Chomsky describes the gradual opening of the Rafah border crossing for travel as a “slight” change that has no significance for “a great many” of Gaza’s residents because Egypt only allows travel by individuals who have Palestinian passports. These passports are issued only with Israeli approval. All this is true. As far as we know, of the nearly 1.7 million Palestinians living in the Gaza Strip, about 10,000 are prevented from using the Rafah crossing for this reason. While the situation of these individuals is extremely difficult, as Israel’s refusal to issue them Palestinian identity cards prevents them from exiting the Strip, the opening of Rafah to the passage of so many others is far from being a minor incident.
Currently, on average, about 40,000 people travel into and out of Gaza through the Rafah crossing every month. This is the same number of people who crossed when the Agreement on Movement and Access (the AMA) was implemented between 2005 and 2006. Chomsky fails to mention that foreign passport holders, like him, are able to enter and leave subject to Egypt’s and Hamas’s visa and permit policies. In our opinion, the image of an “open-air prison” does not help to understand the situation as it is today. We were glad to see that the article noted that Egypt’s change of policy with respect to the Rafah crossing has had no effect on freedom of movement between Gaza and the West Bank, which remains heavily restricted by Israel’s security establishment.
The state of the healthcare system
Chomsky devotes a large part of his article to the state of medical services in Gaza and quotes various sources that again refer to various periods of time. Here too, we can add and update some information. Israel does not limit the entry of medicine into the Gaza Strip. Shortages of medicine that have occurred in Gaza were and are the result of disputes between the Palestinian Authority in the West Bank and the Hamas regime in the Gaza Strip. Travel to Israel and the West Bank by patients in need of medical care is far from satisfactory, but here too, the responsibility has to be accorded correctly. The Palestinian Authority funds medical treatment outside the Gaza Strip for Gaza residents only when treatment is not available in Gaza and even if the available treatment is far inferior. When patients are referred for treatment outside Gaza, it is the Palestinian Authority that makes the decision whether to send them to Israel, the West Bank or Egypt, based on financial considerations. Gaza residents also lack the freedom to choose to receive privately funded medical treatment in Israel or the West Bank, again because of the PA’s restrictions.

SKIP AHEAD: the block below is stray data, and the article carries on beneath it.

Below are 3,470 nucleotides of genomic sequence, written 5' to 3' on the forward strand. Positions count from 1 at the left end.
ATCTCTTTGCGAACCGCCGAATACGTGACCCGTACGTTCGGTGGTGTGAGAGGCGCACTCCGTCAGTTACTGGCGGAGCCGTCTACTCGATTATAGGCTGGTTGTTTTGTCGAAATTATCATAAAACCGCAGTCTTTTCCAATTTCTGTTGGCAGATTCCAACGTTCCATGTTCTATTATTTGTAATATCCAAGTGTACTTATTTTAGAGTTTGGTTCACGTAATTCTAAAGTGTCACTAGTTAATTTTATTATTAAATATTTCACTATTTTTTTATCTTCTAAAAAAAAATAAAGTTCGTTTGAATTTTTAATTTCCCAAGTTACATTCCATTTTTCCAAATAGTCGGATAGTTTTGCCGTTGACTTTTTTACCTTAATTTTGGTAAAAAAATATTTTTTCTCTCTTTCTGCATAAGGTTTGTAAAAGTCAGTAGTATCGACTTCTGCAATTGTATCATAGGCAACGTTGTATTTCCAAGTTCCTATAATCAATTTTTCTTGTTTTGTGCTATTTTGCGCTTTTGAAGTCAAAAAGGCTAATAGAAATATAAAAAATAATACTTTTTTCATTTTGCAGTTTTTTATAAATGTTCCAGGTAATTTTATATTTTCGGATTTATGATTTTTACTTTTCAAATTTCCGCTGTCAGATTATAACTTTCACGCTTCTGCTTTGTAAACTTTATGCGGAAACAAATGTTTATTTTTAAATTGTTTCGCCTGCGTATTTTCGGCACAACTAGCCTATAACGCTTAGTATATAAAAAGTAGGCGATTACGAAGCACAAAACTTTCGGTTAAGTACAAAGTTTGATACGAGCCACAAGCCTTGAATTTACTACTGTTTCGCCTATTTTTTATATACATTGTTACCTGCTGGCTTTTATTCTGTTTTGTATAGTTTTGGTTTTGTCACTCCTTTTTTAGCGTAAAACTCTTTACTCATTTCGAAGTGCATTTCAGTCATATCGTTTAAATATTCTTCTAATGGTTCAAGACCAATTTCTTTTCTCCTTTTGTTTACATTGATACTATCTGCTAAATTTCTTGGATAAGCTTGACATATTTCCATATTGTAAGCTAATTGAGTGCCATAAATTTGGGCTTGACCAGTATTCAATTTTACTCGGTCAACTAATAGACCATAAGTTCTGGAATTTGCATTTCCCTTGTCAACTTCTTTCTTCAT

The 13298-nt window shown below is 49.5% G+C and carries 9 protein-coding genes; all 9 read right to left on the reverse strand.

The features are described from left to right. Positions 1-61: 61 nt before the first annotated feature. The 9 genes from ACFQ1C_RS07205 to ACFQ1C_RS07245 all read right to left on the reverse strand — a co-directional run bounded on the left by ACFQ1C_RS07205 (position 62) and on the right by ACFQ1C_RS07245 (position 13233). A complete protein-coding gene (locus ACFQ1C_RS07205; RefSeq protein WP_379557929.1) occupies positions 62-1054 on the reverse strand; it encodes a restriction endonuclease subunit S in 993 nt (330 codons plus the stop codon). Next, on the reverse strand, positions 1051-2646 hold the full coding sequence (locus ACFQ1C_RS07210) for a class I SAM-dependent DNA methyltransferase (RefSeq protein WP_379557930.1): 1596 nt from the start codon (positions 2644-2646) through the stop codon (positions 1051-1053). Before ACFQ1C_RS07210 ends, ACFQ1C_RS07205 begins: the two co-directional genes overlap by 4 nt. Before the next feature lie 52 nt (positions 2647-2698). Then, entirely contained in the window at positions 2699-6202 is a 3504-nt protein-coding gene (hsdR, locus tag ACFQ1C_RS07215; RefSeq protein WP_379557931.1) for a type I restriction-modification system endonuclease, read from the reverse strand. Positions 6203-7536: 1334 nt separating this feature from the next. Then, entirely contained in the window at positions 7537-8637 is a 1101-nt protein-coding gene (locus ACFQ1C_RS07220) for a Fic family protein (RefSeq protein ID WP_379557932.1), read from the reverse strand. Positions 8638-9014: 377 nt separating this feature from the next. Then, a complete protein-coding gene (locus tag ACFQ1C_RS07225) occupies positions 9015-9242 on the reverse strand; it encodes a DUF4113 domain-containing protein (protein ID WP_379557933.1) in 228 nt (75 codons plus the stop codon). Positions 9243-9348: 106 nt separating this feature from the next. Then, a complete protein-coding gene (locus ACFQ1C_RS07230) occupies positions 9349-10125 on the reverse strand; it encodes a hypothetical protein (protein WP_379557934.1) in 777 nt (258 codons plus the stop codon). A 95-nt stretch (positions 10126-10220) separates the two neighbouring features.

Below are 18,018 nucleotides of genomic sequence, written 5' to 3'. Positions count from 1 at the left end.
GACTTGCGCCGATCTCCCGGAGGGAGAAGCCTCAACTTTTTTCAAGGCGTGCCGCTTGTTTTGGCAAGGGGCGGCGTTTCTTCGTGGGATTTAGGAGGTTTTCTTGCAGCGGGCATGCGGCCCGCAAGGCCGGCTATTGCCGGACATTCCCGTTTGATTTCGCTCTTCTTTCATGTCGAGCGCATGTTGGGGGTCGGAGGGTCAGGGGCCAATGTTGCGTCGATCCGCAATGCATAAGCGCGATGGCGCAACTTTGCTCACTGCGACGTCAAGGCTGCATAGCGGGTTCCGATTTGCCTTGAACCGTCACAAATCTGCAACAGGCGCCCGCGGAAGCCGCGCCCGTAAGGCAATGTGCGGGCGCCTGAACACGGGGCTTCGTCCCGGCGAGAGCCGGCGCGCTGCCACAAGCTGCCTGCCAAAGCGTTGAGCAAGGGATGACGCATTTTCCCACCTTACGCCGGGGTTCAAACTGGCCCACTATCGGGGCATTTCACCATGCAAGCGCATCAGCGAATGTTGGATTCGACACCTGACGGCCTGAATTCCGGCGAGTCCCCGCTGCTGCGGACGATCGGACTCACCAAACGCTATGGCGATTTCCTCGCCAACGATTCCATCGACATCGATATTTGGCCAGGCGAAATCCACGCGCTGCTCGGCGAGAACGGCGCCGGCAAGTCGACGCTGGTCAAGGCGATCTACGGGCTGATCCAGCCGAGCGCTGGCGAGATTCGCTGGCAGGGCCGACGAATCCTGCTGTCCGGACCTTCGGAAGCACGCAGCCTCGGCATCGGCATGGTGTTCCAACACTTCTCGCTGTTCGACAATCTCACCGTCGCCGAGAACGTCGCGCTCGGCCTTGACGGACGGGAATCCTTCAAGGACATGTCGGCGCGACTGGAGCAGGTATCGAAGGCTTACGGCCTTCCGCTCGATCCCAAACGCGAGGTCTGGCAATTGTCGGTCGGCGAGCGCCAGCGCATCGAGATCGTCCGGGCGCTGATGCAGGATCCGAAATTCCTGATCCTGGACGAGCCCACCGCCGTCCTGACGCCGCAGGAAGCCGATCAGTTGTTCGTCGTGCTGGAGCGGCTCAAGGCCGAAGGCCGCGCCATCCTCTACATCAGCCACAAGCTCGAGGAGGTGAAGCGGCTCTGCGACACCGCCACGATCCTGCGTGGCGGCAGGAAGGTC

Patients who are referred for treatment in Israel or the West Bank go through a security screening process, which does result in the delay or denial of treatment in some cases. According to statistics compiled by Physicians for Human Rights-Israel (PHR-Israel), 1% of all applications for travel by patients to the West Bank and Israel filed in the first six months of 2012 were denied. In 5% of the cases, there were delays that adversely affected the treatment. One cannot dismiss the pain and suffering experienced by the individuals involved in each and every one of these cases. However, it is worth noting that the parallel figures for the first six months of 2011 were exactly double: 10% delayed and 2% denied. There has been an improvement and it has only encouraged us to carry on with our concerted efforts, in cooperation with PHR-Israel, to reach a point where Israel does not violate the right of Gaza residents to access medical care in any way.
We understand the grave impression Chomsky got from visiting Gaza. In our work, we come into daily contact with the painful stories of Gaza residents who are prevented from reuniting with a spouse or child, getting an education or pursuing their professional goals. When this happens as a result of Israeli restrictions, we do our best to help.
The great challenge we and others face is convincing more and more people in Israel and abroad that despite the fact that the Netanyahu government “eased” the closure, it continues to impose restrictions on movement which can and should be removed. International law requires it. Common sense requires it. The interest of Israelis and Palestinians to create a better future requires it.
A description that can be easily refuted with facts is a weak tool in any public debate. For those who are hard to convince, one small inaccuracy is enough to make all the rest of the information suspect. In the same way, inaccuracies in one critique lead to suspicion about all other critiques on the same topic. This is why we ask Chomsky, and anyone else who, like us, works to promote the human rights of Palestinian residents of Gaza, to continue to sharply criticize anyone who violates these rights, but without making compromises on factual accuracy.